Editor's note: The accompanying video was taken by Editor Lori E. Switaj while running through the Kopf Reservation. She slowed down to walk past the deer to avoid a confrontation. (Yes, she is hiding behind a tree at the end.)
Avon Lake’s council president as well as several of his peers and residents expressed frustration at the lack of action taken by city leaders in addressing the deer problem.
Councilman Martin O’Donnell commented after Mayor Greg Zilka said from January through the end of August this year, 65 deer carcasses have been collected many of them killed by car collisions. A helicopter survey in March determined there were between 195-225 deer in the city.
“This means that about 30 percent of the deer in the city have been killed by deer-car collisions,” Zilka said. He called the number “shocking” and noted with rutting season coming up that number will most likely increase.
“The community wants some type of action,” O’Donnell said. “It’s very frustrating to see these numbers…the safety issue is imperative in this process. When council initiated this action last year, quite frankly the chief had a whole 6-8 months to put something together.
“All we need is for one of these deer to go through somebody’s window.”
Councilman Dan Bucci agreed some action is required and said he believed the deer count was too low, saying he found it hard to believe the number of dead
He said some action besides “quiet frankly, using other peoples cars,” referring to the deer killed by car strikes. “That’s not the way to go here. I’ve run out of patience.”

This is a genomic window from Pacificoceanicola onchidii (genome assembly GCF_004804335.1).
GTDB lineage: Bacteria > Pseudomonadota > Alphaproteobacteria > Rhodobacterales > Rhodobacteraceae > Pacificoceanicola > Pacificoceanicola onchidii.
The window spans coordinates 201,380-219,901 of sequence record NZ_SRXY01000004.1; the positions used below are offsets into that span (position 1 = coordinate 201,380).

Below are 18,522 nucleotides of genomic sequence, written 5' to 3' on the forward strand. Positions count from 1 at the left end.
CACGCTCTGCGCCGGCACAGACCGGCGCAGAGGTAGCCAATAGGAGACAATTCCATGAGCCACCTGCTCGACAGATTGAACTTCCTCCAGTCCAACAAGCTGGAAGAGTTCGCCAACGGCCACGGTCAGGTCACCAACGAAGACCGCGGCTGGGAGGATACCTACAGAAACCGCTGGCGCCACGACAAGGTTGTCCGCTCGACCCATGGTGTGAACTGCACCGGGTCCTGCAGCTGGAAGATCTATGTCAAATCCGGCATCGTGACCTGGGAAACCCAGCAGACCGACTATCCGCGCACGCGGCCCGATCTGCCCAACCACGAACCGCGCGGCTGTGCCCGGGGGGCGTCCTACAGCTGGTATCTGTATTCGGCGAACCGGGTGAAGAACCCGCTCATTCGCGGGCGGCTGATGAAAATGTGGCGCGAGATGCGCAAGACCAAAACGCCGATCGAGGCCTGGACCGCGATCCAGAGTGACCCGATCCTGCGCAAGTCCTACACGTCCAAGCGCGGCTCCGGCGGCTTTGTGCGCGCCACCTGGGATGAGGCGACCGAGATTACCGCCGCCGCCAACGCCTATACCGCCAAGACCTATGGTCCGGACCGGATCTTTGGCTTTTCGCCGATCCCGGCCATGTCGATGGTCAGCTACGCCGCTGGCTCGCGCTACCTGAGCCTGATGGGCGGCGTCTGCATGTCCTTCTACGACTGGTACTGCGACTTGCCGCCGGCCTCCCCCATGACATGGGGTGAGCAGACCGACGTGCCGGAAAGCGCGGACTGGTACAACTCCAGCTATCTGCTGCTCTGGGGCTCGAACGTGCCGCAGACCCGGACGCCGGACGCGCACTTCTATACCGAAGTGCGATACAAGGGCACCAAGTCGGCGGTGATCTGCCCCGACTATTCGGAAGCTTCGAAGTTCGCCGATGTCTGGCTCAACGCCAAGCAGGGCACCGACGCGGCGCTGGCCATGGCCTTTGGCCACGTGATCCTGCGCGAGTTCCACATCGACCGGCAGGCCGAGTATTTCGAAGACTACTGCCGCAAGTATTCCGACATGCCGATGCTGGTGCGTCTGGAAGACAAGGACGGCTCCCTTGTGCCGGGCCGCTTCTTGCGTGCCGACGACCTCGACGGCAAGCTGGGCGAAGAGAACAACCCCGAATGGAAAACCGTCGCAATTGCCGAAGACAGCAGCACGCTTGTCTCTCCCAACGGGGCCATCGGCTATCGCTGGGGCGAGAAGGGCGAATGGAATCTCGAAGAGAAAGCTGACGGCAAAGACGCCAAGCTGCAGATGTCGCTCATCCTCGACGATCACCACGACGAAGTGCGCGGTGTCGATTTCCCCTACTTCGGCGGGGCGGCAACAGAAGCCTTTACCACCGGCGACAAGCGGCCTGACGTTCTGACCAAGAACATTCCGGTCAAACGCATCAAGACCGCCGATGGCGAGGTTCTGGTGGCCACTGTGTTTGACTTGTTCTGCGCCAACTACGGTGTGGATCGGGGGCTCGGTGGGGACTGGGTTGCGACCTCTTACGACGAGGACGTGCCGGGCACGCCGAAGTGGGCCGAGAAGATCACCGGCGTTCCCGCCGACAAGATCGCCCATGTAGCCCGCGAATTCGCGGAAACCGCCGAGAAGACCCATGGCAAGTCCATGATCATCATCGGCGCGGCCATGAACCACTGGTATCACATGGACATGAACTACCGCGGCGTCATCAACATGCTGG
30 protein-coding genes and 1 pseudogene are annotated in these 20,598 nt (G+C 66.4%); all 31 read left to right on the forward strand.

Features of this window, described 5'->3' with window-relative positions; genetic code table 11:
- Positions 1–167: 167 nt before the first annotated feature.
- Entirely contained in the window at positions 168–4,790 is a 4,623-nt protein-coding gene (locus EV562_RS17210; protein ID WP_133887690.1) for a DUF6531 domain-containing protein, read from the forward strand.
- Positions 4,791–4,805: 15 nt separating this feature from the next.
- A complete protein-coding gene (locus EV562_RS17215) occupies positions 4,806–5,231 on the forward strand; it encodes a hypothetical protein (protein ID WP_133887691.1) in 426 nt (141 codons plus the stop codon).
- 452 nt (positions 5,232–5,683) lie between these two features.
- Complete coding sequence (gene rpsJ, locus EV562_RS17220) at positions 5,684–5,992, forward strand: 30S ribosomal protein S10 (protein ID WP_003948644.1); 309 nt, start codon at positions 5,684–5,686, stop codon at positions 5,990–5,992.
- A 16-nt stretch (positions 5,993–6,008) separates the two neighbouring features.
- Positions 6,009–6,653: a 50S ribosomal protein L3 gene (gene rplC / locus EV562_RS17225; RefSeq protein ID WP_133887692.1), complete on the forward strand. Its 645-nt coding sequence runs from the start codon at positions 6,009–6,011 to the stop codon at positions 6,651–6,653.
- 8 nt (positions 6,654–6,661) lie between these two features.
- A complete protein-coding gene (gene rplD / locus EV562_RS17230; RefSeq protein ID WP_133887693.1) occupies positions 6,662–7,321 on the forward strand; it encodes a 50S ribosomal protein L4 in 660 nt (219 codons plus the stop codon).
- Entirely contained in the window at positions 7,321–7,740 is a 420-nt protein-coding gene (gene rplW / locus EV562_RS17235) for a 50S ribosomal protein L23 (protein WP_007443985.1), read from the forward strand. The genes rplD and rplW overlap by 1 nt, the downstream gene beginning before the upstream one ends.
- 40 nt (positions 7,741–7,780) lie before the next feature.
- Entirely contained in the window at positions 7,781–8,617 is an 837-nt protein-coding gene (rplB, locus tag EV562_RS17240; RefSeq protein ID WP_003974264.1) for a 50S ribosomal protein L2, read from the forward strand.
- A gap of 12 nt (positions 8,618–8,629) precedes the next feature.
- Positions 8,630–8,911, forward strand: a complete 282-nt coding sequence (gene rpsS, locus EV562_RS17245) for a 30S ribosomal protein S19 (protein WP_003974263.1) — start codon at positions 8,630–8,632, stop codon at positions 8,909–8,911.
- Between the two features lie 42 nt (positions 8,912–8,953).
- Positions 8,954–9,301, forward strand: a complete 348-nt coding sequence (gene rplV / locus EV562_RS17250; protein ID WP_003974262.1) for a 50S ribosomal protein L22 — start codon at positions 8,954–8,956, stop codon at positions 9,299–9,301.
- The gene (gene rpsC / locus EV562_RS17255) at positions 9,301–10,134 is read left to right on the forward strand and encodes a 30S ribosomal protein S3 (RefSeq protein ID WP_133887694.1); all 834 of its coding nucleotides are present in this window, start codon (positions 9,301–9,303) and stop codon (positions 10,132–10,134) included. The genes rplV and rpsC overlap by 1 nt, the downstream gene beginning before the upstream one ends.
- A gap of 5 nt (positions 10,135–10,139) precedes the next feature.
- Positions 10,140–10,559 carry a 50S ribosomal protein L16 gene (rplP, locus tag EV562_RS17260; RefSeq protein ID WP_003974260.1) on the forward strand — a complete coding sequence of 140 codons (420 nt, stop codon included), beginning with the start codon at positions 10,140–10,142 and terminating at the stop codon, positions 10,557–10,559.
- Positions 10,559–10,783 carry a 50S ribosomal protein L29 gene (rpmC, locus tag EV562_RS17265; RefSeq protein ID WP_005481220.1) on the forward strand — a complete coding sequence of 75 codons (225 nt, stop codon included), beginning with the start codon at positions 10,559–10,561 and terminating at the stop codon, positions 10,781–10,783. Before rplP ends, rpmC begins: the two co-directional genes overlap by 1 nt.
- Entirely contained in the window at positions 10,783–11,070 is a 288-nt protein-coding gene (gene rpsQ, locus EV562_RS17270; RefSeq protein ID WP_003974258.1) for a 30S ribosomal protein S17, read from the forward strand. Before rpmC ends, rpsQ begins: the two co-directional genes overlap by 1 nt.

Although the city approved an ordinance last year allowing police to use firearms and bow hunting, it is only on certain properties, and the property owner would need to agree. To date, no large property owners have agreed to allow culling on their property.
Birth control and signs were also reviewed as options.
The city previously looked at a contraception program offered by Tufts University, but that seemed more unlikely since that program does not allow culling.
“We’ve been knocked to the bottom of the list for the deer program due to culling,” Zilka said.
He said the earliest they could participate in the program is 2015 “if we eliminate culling as an option and get approval from the Ohio Department of Wildlife.
The Ohio Department of Wildlife has not offered approval for a program like that in more than 30 years.
Police Chief Dave Owad discussed the issue several weeks ago with Metropark Director Jim Ziemnik who stands by the “no culling” position he previously adopted. Owad also spoke to a property developer who owns several large tracts in the city who is also opposed to hunting on his property.
The NOACA grant for informal warning signs requires there to be a no-culling plan in place. The grant would allow for signs where deer-car accidents are most frequent.
to the conclusion that without access to large tracts for hunting on the east
of the city (East of SR 83) there is no location for hunting in that area,”
Zilka said. As a result, the city could apply for a NOACA grant.
Council president Martin O’Donnell was frustrated with the lack of action, arguing for at the least, some experimental program.
Councilwoman Jennifer Fenderbosch noted that putting up signs would not reduce the deer population.
Several residents also expressed frustratin.
“This is a joke,” one resident said. “You guys are dancing around on the head of a pin.”
Zilka responded the man lived in a very residential area not suitable for culling and they were trying to come to a resolution. A second resident said the deer were so domesticated they followed his wife and child daily on their way to school.
Zilka said he wanted to designate a no-culling area so signage could be put up to advise people to slow down, especially on Lake, Lear, Jaycox and Walker roads and SR 83.